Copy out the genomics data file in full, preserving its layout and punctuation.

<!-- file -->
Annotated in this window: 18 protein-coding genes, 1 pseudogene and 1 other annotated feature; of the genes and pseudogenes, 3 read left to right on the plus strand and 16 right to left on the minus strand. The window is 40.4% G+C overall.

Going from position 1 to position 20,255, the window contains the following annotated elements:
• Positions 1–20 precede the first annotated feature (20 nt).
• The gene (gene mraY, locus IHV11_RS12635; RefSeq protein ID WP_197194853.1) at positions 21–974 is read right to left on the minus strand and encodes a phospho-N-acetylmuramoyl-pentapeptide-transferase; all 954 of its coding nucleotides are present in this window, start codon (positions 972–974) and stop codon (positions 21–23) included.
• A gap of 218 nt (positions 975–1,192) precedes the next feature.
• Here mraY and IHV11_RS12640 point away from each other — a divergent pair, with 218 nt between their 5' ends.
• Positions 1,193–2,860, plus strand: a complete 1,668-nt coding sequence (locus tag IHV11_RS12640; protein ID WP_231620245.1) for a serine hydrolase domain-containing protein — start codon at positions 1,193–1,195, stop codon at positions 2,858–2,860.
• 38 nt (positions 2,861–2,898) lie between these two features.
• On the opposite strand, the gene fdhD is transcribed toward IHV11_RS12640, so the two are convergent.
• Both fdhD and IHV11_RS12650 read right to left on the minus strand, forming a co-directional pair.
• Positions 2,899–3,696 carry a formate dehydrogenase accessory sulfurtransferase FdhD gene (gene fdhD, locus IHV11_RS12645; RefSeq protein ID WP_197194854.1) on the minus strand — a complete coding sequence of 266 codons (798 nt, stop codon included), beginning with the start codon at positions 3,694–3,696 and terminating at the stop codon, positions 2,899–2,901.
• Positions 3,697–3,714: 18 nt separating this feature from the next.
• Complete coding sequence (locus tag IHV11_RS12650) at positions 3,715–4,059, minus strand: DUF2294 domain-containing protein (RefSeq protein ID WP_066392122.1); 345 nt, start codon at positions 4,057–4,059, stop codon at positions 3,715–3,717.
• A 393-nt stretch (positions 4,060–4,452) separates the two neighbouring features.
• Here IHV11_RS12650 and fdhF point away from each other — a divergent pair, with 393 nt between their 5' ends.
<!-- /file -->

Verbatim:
Annotated in this window: 18 protein-coding genes, 1 pseudogene and 1 other annotated feature; of the genes and pseudogenes, 3 read left to right on the plus strand and 16 right to left on the minus strand. The window is 40.4% G+C overall.

Going from position 1 to position 20,255, the window contains the following annotated elements:
• Positions 1–20 precede the first annotated feature (20 nt).
• The gene (gene mraY, locus IHV11_RS12635; RefSeq protein ID WP_197194853.1) at positions 21–974 is read right to left on the minus strand and encodes a phospho-N-acetylmuramoyl-pentapeptide-transferase; all 954 of its coding nucleotides are present in this window, start codon (positions 972–974) and stop codon (positions 21–23) included.
• A gap of 218 nt (positions 975–1,192) precedes the next feature.
• Here mraY and IHV11_RS12640 point away from each other — a divergent pair, with 218 nt between their 5' ends.
• Positions 1,193–2,860, plus strand: a complete 1,668-nt coding sequence (locus tag IHV11_RS12640; protein ID WP_231620245.1) for a serine hydrolase domain-containing protein — start codon at positions 1,193–1,195, stop codon at positions 2,858–2,860.
• 38 nt (positions 2,861–2,898) lie between these two features.
• On the opposite strand, the gene fdhD is transcribed toward IHV11_RS12640, so the two are convergent.
• Both fdhD and IHV11_RS12650 read right to left on the minus strand, forming a co-directional pair.
• Positions 2,899–3,696 carry a formate dehydrogenase accessory sulfurtransferase FdhD gene (gene fdhD, locus IHV11_RS12645; RefSeq protein ID WP_197194854.1) on the minus strand — a complete coding sequence of 266 codons (798 nt, stop codon included), beginning with the start codon at positions 3,694–3,696 and terminating at the stop codon, positions 2,899–2,901.
• Positions 3,697–3,714: 18 nt separating this feature from the next.
• Complete coding sequence (locus tag IHV11_RS12650) at positions 3,715–4,059, minus strand: DUF2294 domain-containing protein (RefSeq protein ID WP_066392122.1); 345 nt, start codon at positions 4,057–4,059, stop codon at positions 3,715–3,717.
• A 393-nt stretch (positions 4,060–4,452) separates the two neighbouring features.
• Here IHV11_RS12650 and fdhF point away from each other — a divergent pair, with 393 nt between their 5' ends.